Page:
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I am wondering whether or not it is known that the following problem is computationally infeasible while working in a group for which the DDH (or CDH or DL) assumption holds (as usual, g is a group generator): Given the input tuple $(g, g^{\alpha_1}, g^{\alpha_2}, g^{y}, g^{z})$ where $z \in \{y \alpha_1, y \alpha_2\}$, the desired output is $g^{\alpha_i}$ (or simply $i$) such that $z = y\alpha_i$.

If it is not known, I would appreciate any suggestions for a reduction based proof.

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  • $\begingroup$ This is tightly equivalent to DDH. $\endgroup$
    – Gee Law
    Sep 18 '20 at 4:20
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The two given tuples are computationally indistinguishable. Here's a proof

Let tuples $T_1=(g, g^{\alpha_1}, g^{\alpha_2}, g^y, g^{\alpha_1y})$ and $T_2=(g, g^{\alpha_1}, g^{\alpha_2}, g^y, g^{\alpha_2y})$

Lets take a tuple $T_3=(g, g^{\alpha_1}, g^{\alpha_2}, g^y, g^r)$ where $r \overset{$}\leftarrow \mathcal{R}$. That is, for the purpose of the proof we generate a tuple with the last element being a random element of the group.

It's easy to see that $T_1 \approx T_3$ ($\approx$: notation for compuational indistinguishability) because of DDH assumption. Same way, $T_2 \approx T_3$ as well. Since we know that computational indistinguishability is transitive, that means $T_1 \approx T_2$.

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  • $\begingroup$ One may want to note when reading this answer that computational indistinguishability is in general only transitive for a constant number of hops. $\endgroup$
    – SEJPM
    Sep 18 '20 at 9:02
  • $\begingroup$ @SEJPM: Could you explain why? I always thought it also worked for poly-many hops (this is how, for example, the hybrid argument works). The discussion in this lecture note also seems to agree. $\endgroup$ Sep 18 '20 at 15:07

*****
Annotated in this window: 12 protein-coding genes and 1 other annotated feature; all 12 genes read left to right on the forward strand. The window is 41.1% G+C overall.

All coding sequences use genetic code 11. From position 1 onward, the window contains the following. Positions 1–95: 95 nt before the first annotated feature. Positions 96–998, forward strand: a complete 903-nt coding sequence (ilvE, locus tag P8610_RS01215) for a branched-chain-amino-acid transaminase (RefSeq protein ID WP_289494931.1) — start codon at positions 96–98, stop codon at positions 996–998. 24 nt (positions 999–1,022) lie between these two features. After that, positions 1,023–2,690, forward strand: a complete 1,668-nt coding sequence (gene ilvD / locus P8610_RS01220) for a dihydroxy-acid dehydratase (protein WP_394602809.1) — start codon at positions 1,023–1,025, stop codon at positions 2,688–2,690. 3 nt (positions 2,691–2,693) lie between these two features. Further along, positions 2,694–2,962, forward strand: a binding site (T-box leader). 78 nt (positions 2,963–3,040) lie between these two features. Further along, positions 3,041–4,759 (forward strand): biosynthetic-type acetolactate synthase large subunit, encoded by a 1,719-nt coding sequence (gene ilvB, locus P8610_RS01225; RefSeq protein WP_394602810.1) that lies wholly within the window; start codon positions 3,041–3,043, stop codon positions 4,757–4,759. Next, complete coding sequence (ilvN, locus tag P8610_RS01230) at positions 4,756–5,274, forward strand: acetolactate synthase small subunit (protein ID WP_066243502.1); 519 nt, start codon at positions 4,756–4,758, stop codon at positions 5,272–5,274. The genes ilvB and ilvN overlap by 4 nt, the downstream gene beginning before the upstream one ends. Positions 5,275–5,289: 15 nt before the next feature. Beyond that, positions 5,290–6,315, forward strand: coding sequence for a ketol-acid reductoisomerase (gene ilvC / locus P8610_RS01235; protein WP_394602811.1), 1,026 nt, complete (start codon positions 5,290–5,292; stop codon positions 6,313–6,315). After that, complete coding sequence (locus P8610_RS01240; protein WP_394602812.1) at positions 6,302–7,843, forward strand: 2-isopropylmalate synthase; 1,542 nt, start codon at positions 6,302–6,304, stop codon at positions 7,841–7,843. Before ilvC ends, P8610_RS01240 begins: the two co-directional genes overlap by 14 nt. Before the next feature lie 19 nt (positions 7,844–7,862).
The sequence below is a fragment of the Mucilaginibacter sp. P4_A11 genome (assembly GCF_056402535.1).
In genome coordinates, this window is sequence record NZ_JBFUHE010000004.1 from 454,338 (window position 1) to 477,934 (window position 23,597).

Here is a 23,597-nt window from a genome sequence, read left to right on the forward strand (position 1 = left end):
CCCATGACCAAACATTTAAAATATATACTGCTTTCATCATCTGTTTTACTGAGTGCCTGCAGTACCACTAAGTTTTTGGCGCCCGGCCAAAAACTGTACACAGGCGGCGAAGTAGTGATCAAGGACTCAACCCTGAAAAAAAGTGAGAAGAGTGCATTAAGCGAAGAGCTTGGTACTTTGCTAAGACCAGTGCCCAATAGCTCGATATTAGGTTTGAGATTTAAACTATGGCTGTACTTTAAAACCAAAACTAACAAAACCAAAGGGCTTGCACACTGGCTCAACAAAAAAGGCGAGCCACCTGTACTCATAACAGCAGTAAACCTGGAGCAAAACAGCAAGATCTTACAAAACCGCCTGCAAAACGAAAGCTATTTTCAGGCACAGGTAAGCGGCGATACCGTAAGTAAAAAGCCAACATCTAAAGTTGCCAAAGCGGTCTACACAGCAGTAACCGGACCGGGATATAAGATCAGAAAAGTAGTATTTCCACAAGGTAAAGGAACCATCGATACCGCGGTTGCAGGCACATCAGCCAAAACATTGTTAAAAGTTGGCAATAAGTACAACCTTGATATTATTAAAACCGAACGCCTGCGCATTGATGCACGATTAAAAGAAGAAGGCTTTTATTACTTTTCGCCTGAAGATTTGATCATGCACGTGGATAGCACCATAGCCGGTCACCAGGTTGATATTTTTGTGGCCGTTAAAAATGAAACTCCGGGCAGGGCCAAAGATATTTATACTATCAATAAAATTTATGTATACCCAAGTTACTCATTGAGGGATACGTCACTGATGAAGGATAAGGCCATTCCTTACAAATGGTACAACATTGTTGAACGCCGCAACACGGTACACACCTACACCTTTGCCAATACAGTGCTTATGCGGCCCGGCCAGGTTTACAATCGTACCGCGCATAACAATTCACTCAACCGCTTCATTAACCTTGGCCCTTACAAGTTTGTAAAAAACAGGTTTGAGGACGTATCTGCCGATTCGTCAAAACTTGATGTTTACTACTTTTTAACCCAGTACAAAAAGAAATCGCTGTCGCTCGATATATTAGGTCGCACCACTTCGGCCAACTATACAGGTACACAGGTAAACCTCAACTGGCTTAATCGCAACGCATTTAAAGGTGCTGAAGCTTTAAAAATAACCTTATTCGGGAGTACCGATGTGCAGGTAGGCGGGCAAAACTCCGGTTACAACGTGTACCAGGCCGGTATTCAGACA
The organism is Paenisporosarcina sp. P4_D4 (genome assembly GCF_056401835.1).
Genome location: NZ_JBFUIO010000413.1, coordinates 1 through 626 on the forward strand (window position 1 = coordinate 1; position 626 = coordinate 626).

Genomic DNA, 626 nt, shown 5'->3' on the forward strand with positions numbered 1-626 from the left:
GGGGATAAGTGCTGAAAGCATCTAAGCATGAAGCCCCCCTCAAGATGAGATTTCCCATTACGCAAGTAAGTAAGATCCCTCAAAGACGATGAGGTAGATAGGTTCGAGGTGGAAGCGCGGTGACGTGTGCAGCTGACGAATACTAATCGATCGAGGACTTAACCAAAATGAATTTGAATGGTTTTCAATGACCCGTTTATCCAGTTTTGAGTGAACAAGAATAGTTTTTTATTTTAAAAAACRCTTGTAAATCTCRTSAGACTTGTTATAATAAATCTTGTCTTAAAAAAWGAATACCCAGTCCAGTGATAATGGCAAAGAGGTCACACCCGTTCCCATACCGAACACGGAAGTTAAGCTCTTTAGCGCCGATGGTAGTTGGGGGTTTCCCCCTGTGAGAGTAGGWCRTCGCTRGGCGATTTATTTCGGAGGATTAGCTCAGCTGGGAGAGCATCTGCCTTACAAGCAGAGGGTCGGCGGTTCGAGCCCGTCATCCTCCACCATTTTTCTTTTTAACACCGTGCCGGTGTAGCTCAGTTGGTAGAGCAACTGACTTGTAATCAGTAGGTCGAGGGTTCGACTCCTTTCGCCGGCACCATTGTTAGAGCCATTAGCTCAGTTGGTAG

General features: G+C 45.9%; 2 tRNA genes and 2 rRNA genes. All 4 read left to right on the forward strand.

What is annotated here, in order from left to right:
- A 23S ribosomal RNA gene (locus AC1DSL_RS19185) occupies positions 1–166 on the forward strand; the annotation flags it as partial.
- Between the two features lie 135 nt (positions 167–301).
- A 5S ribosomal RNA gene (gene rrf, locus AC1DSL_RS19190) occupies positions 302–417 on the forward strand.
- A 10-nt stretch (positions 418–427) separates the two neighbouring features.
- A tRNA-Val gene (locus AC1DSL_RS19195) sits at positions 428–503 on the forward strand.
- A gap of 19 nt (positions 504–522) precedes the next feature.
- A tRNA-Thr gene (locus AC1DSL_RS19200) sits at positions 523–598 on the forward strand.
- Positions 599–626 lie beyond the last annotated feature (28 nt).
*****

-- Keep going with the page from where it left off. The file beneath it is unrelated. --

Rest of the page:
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    $\begingroup$ @Occams_Trimmer It only works for poly-many hops if all the hops can be bound by the same negligble function. An example for a family of functions where each is negligible but the sum isn't is: $\varepsilon_i(n)=\begin{cases}1&i\geq n\\0&\text{else}\end{cases}$. Obviously each is individually neglgigble but if you consider $$p(n)=\sum^n_i \varepsilon_i(n)$$ it is obviously constantly $1$ and thus not negligible. Though also note that most proofs where an author errornously assumed that poly-many hops can be done can usually be fixed. $\endgroup$
    – SEJPM
    Sep 18 '20 at 18:55
  • $\begingroup$ In the non-uniform model, the assumptions (finitely many) allow transitivity to go through for poly-many hops. In the uniform model, a strict proof is written as a probabilistic reduction and "poly-many hops" do not exist in the proof and are a pedagody device. Usually the proof can be uniform (i.e., written as probabilistic reduction) and it's routine to use "poly-many hops" exposition (or perhaps the authors don't care about uniform security). $\endgroup$
    – Gee Law
    Sep 21 '20 at 5:51

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